Leeford Village episode 103: To bin or not to bin
Catch up with the latest episode of the online serial by authors Michael Braccia and Jon Markes.
Previously in Leeford Village: Zack and Simon approach another dealer with the gold, but they are arrested. After listening to Pippa’s gossip, Agnes learns the truth about the ‘SS officer’. Cody has steamed open Jasmine’s letter and it is now in the kitchen bin.
‘Hi love. There’s a letter for you on the hall table.’
Jasmine smiles, and reaches down to pick it up.
‘Thanks, Mom,’ she says as she carefully opens the envelope. ‘Brilliant. It’s from the solicitors. Derek has signed all the papers. We’re nearly there.’
Agnes, in the middle of washing up, takes off her rubber gloves, wipes her hands and holds out her arms.
‘You deserve it, Jasmine,’ she says as she hugs her.
The thump-thump from the stairs tells them that Cody has finally surfaced.
‘Cody, are you seventeen, or what?’ says Agnes.
‘Never mind. Anyway, Jasmine’s got her letter.’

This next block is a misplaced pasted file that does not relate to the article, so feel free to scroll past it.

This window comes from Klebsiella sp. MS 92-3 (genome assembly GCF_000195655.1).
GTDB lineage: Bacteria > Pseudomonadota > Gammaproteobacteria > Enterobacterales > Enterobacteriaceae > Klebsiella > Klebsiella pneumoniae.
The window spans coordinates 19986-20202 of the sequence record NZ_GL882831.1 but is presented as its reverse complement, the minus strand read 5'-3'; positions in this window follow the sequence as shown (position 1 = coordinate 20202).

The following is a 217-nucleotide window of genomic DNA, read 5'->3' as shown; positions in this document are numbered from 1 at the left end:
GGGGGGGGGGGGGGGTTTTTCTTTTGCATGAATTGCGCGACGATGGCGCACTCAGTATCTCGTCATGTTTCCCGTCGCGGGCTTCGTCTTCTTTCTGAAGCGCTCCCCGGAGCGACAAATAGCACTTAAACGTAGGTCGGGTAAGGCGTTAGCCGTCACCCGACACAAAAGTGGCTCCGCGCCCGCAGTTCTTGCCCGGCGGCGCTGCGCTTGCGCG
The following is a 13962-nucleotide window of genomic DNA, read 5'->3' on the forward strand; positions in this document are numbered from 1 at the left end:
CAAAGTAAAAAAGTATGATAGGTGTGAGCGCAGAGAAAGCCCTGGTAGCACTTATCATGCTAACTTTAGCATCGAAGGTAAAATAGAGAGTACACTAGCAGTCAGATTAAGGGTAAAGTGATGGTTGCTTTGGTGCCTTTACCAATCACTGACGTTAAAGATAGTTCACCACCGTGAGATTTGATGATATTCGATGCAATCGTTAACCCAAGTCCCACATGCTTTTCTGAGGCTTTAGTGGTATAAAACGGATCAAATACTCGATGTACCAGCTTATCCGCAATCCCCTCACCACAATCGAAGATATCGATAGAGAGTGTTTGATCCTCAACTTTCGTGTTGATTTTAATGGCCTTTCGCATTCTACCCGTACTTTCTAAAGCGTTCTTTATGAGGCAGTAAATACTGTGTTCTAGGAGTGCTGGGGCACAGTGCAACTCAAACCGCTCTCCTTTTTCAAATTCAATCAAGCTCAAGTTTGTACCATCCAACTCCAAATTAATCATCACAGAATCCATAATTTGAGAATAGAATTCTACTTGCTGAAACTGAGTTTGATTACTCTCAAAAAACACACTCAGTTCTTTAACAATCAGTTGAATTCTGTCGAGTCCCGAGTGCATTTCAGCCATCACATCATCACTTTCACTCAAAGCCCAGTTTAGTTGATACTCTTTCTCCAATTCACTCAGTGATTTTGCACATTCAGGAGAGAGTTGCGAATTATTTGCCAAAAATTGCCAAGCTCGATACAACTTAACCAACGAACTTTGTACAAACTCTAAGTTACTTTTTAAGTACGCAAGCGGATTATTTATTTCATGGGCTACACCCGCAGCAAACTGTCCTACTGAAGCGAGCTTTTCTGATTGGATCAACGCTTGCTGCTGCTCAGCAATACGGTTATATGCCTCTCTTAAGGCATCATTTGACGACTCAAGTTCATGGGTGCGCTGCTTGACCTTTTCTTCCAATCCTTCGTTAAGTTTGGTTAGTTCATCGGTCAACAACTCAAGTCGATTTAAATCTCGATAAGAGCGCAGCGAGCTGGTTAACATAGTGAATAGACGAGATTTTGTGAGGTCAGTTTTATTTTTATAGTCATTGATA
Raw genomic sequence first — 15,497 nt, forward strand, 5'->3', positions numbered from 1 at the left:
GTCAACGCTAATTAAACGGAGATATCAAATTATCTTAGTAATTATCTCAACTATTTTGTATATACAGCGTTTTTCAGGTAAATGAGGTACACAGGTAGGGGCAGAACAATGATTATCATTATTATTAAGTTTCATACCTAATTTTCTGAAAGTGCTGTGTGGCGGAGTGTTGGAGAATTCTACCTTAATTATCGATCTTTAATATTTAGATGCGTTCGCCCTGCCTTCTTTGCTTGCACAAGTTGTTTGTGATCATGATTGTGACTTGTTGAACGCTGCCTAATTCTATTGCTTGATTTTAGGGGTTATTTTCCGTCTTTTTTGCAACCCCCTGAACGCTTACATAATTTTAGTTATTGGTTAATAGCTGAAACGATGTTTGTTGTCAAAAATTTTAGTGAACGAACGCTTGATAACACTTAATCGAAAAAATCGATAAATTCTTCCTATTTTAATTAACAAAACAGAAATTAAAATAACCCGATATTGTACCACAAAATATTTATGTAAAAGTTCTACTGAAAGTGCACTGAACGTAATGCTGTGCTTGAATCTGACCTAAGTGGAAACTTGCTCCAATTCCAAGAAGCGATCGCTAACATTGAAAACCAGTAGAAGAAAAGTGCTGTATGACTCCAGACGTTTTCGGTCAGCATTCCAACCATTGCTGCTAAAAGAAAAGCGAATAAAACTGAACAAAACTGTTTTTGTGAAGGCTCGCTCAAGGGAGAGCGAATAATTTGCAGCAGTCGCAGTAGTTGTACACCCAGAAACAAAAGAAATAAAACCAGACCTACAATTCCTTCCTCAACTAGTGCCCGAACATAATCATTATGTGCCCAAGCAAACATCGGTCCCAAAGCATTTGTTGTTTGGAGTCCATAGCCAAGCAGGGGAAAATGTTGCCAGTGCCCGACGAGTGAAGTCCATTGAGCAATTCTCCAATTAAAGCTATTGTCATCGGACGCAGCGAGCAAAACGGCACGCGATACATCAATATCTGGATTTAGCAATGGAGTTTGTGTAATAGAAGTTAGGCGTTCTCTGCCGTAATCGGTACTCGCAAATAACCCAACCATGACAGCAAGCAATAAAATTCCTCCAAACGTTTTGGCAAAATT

‘What?’ exclaims Cody.
‘For God’s sake, Cody, what’s got into you?’
‘Sorry love – bad night. You know, my little trouble.’
She looks him up and down, pausing with a slight grin.
‘I wish you’d go to see Doctor Jeremy.’
‘Anyway, Agnes, what letter?’
Jasmine, once again witness to the strained marital goings-on at Leeford Plaice, tries to clarify matters for her new dad.
‘From the solicitor in Leeds. It should all be sorted with Derek within a couple of months. Absolute.’
‘Absolutely,’ says Cody.
‘No, Dad,’ she splutters, ‘decree absolute.’
She shakes her head. ‘You know, Mom, now I know what you mean.’
Cody looks at Jasmine with only the kitchen bin on his mind.
‘Agnes, have you seen the junk mail – you know the one I put in the bin?’
‘Now, why would I want to ferret around in the kitchen bin? Anyway, I put the rubbish out last night. It’s being collected today. Was it important?’
‘No, er, yes, well sort of. Morse stuff, you know, DVD special offer. Changed my mind…’
At that, he dashes out towards the back door – in the direction of the dustbin.
‘Edward. This is a surprise. What can I do for you?’
Revd John Peterson hears the phone ring as he gestures towards his study. Edward mutters something that includes the words bishop, wedding, you let us down, but as they sit down on either side of John’s desk, any meaningful exchange between the two men is interrupted by Hilda.